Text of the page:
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In our FMC we have three levels of newborn care, the 35wks+0d ~ 36wks+6d stay for one day (24hrs) in the level II (being with a BW of > or = to 2000 grams). During that time their vitals are being monitored (on a pulse oximeter: saturation and HR), blood sugar, levels bili. Next day if oral feeding and vitals show no issues, they are moved to mom. Moms are discharged 4thday after birth if NVD and 7th day if CS. All babies would receive a check up before discharge and would make reservations for their 1 month followup check.

In Canada I was in a level III unit which had a section as a step down, only 35 weekrs were kept in the NICU for 6hrs under observation by the pediatrician (under Obs) in the step down section, if the newborn could control its temp. and showed no issues on feeding and bl. sugar levels, would be moved to mom. If any issue appears, the Pediatrician would consult the NICU for management or NICU admission. 36weekrs kept with mom from birth.

I have the same concept as @tarekand @Stefan Johansson "Non-separation and non-medicalization"  of this population, especially that we actually very rarely need to admit these babies to the NICU.

 

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The large delivery hospital we cover unfortunately does not have an intermediate level of care (at least not physically) so we admit many late preterm infants to our level III+ NICU.  <36 weeks or <2000g is an automatic admission (had previously been <35 weeks or <1800g but so many were subsequently transferred to NICU that it was felt to be safer and more efficient to take these babies into NICU and then send them out to the nursery later.)  The challenge is that for logistical and institutional/cultural reasons once these babies enter the NICU there is almost no hope of getting them back to mom prior to her discharge (particularly given the relatively short length of postpartum stay in the USA).

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We let Babys Born > 35 wks with their mothers making Sure temperature and blood Glucose are normal - sometimes an 34+6 got accidentaly through - there was an Level 1 (Germany - means Level 3 in most countrys ) Team on the same floor of course so we would have been able to act every time - if you can rely on the nurses / midwifes you can trust the Babys 35 weeks or more most of them will make it! 10 years in a northern Germany tertiary Center made me believe in this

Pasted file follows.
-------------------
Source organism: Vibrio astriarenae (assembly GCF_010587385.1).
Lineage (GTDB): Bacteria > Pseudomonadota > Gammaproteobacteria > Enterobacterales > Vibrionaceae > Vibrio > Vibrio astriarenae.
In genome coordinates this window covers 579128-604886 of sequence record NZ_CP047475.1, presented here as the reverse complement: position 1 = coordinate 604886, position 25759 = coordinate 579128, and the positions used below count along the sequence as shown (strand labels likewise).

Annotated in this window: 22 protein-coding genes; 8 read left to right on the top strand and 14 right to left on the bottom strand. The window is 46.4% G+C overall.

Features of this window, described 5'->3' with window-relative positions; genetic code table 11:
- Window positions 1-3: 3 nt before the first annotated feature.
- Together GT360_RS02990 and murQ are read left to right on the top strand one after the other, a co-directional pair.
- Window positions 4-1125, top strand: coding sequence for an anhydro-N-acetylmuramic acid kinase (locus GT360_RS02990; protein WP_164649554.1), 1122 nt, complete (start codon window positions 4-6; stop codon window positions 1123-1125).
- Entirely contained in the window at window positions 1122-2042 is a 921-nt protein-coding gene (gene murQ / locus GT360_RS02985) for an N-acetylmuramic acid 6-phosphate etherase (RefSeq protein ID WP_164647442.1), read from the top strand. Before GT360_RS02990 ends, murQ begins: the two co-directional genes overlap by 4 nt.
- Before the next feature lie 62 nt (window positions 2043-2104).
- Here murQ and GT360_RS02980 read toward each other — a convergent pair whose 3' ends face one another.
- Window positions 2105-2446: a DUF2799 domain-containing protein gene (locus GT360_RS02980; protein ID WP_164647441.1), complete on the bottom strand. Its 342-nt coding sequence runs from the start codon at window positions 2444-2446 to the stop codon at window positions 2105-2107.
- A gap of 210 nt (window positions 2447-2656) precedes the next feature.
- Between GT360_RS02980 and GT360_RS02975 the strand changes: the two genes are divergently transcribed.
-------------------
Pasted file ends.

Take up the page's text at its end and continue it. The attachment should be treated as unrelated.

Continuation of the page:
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18 hours ago, frohlocke said:

if you can rely on the nurses / midwifes

This is the crucial point.  Very little of the care of the late preterm infant (particularly the older ones at 35-36 weeks) who does not have RDS is medical.  These babies need good nursing care to maintain thermoregulation and euglycemia.  In the US, many post-partum nursing units have one RN to 4-5 mothers AND their babies, making the staffing more like 10:1.  It is in this context that I see many programs in the US move more and more of these babies into an ICU setting.

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The clinical issues raised by late preterms may be better addressed as suggested by Jain & Raju (editorial attached):

"The focus on the late preterm infant seems to have uncovered two other understudied gestational age groups, one on each side of the late preterm spectrum: studies related to “moderate preterm” and “early term” births,4 further highlighted our lack of understanding of consequences of early birth, even if it is by 2 to 3 weeks and the importance of maintaining the gestational maturational continuum."

Jain&Raju'13 editorial (LPT).pdf